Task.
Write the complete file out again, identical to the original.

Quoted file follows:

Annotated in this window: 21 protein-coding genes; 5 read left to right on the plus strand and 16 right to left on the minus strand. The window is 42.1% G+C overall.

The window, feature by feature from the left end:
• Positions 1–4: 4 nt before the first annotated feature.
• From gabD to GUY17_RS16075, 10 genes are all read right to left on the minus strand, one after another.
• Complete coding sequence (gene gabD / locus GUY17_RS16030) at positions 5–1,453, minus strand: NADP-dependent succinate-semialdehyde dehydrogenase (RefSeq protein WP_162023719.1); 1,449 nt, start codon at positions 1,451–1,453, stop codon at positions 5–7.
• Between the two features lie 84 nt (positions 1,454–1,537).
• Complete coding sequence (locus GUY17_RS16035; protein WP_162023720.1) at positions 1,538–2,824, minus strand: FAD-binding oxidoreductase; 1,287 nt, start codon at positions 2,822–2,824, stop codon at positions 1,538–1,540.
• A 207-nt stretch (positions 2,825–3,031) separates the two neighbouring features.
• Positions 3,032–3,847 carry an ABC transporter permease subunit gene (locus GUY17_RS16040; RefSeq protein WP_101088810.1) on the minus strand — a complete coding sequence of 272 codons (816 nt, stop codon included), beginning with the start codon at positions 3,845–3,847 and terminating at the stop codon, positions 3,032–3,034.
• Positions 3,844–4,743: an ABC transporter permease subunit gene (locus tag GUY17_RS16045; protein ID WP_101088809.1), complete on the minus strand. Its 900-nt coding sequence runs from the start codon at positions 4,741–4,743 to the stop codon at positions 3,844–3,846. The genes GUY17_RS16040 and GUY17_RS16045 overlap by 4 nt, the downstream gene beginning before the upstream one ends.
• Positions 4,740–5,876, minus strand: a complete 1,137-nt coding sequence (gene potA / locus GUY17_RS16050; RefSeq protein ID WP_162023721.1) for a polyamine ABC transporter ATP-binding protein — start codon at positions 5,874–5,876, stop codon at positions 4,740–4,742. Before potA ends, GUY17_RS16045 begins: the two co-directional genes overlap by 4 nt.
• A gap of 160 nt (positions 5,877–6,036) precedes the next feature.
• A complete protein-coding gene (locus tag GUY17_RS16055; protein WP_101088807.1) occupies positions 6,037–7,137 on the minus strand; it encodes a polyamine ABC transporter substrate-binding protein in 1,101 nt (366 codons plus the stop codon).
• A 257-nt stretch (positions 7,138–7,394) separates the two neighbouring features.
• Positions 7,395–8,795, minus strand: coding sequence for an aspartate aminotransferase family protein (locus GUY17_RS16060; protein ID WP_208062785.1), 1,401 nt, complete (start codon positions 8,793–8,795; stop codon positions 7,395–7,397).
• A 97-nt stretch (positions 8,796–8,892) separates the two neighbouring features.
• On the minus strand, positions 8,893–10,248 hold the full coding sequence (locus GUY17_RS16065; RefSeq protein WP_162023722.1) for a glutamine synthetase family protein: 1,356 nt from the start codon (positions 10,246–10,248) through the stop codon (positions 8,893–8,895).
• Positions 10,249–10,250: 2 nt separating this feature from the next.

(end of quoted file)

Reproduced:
Annotated in this window: 21 protein-coding genes; 5 read left to right on the plus strand and 16 right to left on the minus strand. The window is 42.1% G+C overall.

The window, feature by feature from the left end:
• Positions 1–4: 4 nt before the first annotated feature.
• From gabD to GUY17_RS16075, 10 genes are all read right to left on the minus strand, one after another.
• Complete coding sequence (gene gabD / locus GUY17_RS16030) at positions 5–1,453, minus strand: NADP-dependent succinate-semialdehyde dehydrogenase (RefSeq protein WP_162023719.1); 1,449 nt, start codon at positions 1,451–1,453, stop codon at positions 5–7.
• Between the two features lie 84 nt (positions 1,454–1,537).
• Complete coding sequence (locus GUY17_RS16035; protein WP_162023720.1) at positions 1,538–2,824, minus strand: FAD-binding oxidoreductase; 1,287 nt, start codon at positions 2,822–2,824, stop codon at positions 1,538–1,540.
• A 207-nt stretch (positions 2,825–3,031) separates the two neighbouring features.
• Positions 3,032–3,847 carry an ABC transporter permease subunit gene (locus GUY17_RS16040; RefSeq protein WP_101088810.1) on the minus strand — a complete coding sequence of 272 codons (816 nt, stop codon included), beginning with the start codon at positions 3,845–3,847 and terminating at the stop codon, positions 3,032–3,034.
• Positions 3,844–4,743: an ABC transporter permease subunit gene (locus tag GUY17_RS16045; protein ID WP_101088809.1), complete on the minus strand. Its 900-nt coding sequence runs from the start codon at positions 4,741–4,743 to the stop codon at positions 3,844–3,846. The genes GUY17_RS16040 and GUY17_RS16045 overlap by 4 nt, the downstream gene beginning before the upstream one ends.
• Positions 4,740–5,876, minus strand: a complete 1,137-nt coding sequence (gene potA / locus GUY17_RS16050; RefSeq protein ID WP_162023721.1) for a polyamine ABC transporter ATP-binding protein — start codon at positions 5,874–5,876, stop codon at positions 4,740–4,742. Before potA ends, GUY17_RS16045 begins: the two co-directional genes overlap by 4 nt.
• A gap of 160 nt (positions 5,877–6,036) precedes the next feature.
• A complete protein-coding gene (locus tag GUY17_RS16055; protein WP_101088807.1) occupies positions 6,037–7,137 on the minus strand; it encodes a polyamine ABC transporter substrate-binding protein in 1,101 nt (366 codons plus the stop codon).
• A 257-nt stretch (positions 7,138–7,394) separates the two neighbouring features.
• Positions 7,395–8,795, minus strand: coding sequence for an aspartate aminotransferase family protein (locus GUY17_RS16060; protein ID WP_208062785.1), 1,401 nt, complete (start codon positions 8,793–8,795; stop codon positions 7,395–7,397).
• A 97-nt stretch (positions 8,796–8,892) separates the two neighbouring features.
• On the minus strand, positions 8,893–10,248 hold the full coding sequence (locus GUY17_RS16065; RefSeq protein WP_162023722.1) for a glutamine synthetase family protein: 1,356 nt from the start codon (positions 10,246–10,248) through the stop codon (positions 8,893–8,895).
• Positions 10,249–10,250: 2 nt separating this feature from the next.